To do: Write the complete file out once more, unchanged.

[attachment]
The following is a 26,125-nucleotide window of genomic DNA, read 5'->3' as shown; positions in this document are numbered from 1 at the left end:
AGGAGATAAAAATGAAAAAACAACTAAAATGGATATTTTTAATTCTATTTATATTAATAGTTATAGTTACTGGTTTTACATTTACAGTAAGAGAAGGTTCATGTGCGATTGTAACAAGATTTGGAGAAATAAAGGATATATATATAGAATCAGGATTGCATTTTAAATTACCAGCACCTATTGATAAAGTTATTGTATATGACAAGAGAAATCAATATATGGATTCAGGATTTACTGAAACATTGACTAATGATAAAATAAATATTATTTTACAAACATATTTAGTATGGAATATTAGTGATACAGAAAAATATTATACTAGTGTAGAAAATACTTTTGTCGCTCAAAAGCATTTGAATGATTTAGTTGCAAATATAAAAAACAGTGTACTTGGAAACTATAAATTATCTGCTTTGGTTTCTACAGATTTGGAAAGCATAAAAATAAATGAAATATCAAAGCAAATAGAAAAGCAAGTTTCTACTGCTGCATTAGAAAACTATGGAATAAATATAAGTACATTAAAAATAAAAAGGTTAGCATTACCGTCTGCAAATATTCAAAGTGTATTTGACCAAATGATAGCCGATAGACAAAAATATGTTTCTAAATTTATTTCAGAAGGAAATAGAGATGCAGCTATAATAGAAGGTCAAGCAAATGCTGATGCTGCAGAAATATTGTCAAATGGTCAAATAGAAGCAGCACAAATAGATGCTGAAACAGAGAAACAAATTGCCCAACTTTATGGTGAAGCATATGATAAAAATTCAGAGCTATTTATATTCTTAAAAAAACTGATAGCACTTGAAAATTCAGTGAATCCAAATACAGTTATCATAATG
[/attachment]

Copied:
The following is a 26,125-nucleotide window of genomic DNA, read 5'->3' as shown; positions in this document are numbered from 1 at the left end:
AGGAGATAAAAATGAAAAAACAACTAAAATGGATATTTTTAATTCTATTTATATTAATAGTTATAGTTACTGGTTTTACATTTACAGTAAGAGAAGGTTCATGTGCGATTGTAACAAGATTTGGAGAAATAAAGGATATATATATAGAATCAGGATTGCATTTTAAATTACCAGCACCTATTGATAAAGTTATTGTATATGACAAGAGAAATCAATATATGGATTCAGGATTTACTGAAACATTGACTAATGATAAAATAAATATTATTTTACAAACATATTTAGTATGGAATATTAGTGATACAGAAAAATATTATACTAGTGTAGAAAATACTTTTGTCGCTCAAAAGCATTTGAATGATTTAGTTGCAAATATAAAAAACAGTGTACTTGGAAACTATAAATTATCTGCTTTGGTTTCTACAGATTTGGAAAGCATAAAAATAAATGAAATATCAAAGCAAATAGAAAAGCAAGTTTCTACTGCTGCATTAGAAAACTATGGAATAAATATAAGTACATTAAAAATAAAAAGGTTAGCATTACCGTCTGCAAATATTCAAAGTGTATTTGACCAAATGATAGCCGATAGACAAAAATATGTTTCTAAATTTATTTCAGAAGGAAATAGAGATGCAGCTATAATAGAAGGTCAAGCAAATGCTGATGCTGCAGAAATATTGTCAAATGGTCAAATAGAAGCAGCACAAATAGATGCTGAAACAGAGAAACAAATTGCCCAACTTTATGGTGAAGCATATGATAAAAATTCAGAGCTATTTATATTCTTAAAAAAACTGATAGCACTTGAAAATTCAGTGAATCCAAATACAGTTATCATAATG